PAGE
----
ON THE BRINK: Eidsvold have been a mainstay of the Central Burnett but endured a torrid 2018 season. The Eagles had nine players for their elimination final.
ON THE BRINK: Eidsvold have been a mainstay of the Central Burnett but endured a torrid 2018 season. The Eagles had nine players for their elimination final. Mackenzie Colahan

Is rugby league in the bush on borrowed time?

RUGBY LEAGUE: In July, the Central & North Burnett Times reported that rugby league in the region is in dire straits.

The sport faces an uncertain future.

Unless something drastic changes, the Central Burnett Rugby League will not go ahead in 2019.

But we're not alone.

THE PROBLEM: State of the League

INTRODUCTION: The Decline

PART ONE: Mal Meninga Weighs In

PART TWO: Gavin Ford's Sacrifice

PART THREE: Richard Dugdale's Herculean Task

PART FOUR: Short End of the Stick

The decline of bush footy and grassroots participation in rugby league is well-documented.

Ask anyone and they will tell you country competitions are a shell of their former self.

The game's governing bodies, the QRL and NRL, would have you believe the game is in good health.

The truth is their participation numbers are embellished by the growth of the women's game, touch football and metropolitan areas.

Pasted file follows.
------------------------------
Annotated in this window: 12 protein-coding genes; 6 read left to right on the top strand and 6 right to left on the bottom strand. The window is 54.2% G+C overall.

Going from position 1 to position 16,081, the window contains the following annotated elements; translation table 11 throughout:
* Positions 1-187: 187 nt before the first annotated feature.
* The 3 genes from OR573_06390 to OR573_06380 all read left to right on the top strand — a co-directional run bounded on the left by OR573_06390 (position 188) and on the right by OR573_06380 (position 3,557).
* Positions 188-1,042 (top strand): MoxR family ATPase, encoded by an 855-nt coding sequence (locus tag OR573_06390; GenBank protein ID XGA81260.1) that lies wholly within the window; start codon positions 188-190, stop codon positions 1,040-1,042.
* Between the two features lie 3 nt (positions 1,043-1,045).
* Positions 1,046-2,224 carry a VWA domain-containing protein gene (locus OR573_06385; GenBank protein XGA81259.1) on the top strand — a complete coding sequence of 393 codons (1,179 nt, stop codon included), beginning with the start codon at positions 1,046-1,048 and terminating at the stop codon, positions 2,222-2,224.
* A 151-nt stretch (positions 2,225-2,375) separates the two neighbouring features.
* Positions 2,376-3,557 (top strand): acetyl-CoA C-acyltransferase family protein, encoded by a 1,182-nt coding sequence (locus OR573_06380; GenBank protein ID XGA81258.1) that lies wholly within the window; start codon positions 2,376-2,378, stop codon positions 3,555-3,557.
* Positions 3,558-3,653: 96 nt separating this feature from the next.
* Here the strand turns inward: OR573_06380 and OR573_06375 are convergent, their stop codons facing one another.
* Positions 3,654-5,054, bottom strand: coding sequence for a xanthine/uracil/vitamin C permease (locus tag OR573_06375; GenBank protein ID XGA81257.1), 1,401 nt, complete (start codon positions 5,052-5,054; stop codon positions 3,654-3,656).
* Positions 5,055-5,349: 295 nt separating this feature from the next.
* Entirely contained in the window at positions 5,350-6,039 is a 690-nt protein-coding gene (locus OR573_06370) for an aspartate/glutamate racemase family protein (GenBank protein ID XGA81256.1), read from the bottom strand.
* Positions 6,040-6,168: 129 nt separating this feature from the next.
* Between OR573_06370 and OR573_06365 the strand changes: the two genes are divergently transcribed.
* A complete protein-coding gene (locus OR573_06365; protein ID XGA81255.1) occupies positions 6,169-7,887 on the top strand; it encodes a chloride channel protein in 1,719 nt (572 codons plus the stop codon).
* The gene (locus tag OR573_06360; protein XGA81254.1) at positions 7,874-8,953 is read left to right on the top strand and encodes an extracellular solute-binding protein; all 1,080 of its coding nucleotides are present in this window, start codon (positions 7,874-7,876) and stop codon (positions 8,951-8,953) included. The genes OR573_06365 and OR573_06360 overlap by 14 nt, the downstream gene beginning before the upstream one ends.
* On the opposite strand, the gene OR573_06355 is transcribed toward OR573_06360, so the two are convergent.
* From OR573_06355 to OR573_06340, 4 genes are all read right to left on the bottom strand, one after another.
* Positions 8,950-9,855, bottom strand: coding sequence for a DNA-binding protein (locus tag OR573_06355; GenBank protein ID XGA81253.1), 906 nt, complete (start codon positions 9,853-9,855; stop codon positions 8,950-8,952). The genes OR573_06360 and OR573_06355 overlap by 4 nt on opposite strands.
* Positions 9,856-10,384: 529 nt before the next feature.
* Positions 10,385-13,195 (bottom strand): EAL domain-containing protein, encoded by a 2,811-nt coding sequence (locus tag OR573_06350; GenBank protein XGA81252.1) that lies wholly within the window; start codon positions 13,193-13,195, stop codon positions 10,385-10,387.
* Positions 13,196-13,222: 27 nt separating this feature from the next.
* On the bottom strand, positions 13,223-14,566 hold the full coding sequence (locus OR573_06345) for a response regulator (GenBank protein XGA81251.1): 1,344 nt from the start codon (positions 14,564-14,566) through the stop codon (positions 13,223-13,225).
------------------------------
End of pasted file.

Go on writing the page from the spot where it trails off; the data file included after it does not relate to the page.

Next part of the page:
Last year in Queensland, while male players from Under 10s to 12s increased by 2.65 percent, participation in the crucial Under 13s to 18s segment dropped by 4.1 per cent.

According to a 2016 Australian Sports Commission report, rugby league is the 11th most popular activity for Australian kids.

There were 126,754 registered participants, just 5000 more than karate (12th place) and significantly less than AFL's 366,462 juniors (3rd place).

Combined club figures for adults and juniors don't read much better - 247,883 in rugby league compared to AFL's 635,627.

Touch football had 271,628, a figure regularly used to boost rugby league's participation.

Not even the champion Gayndah Gladiators were immune from player shortages this year.
Not even the champion Gayndah Gladiators were immune from player shortages this year. Mackenzie Colahan

NRL chief executive Todd Greenberg was interviewed on Fox League last week.

When asked what he believed was the biggest threat to the sport, there was no hesitation.

"Grassroots participation and long-term sustainability.”

The problem is obvious, the solution is not.

This series will take an in-depth look at rugby league in the North Burnett and across country Queensland.

We speak to the people at the coal face - the legends, players, coaches, volunteers and administrators - to find out what has gone wrong and what needs to be done to save our game.


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Patient suffered hip injuries, transported in stable condition.

Club prepares for October races

Club prepares for October races

Eidsvold Race Club is getting ready for its upcoming race weekend.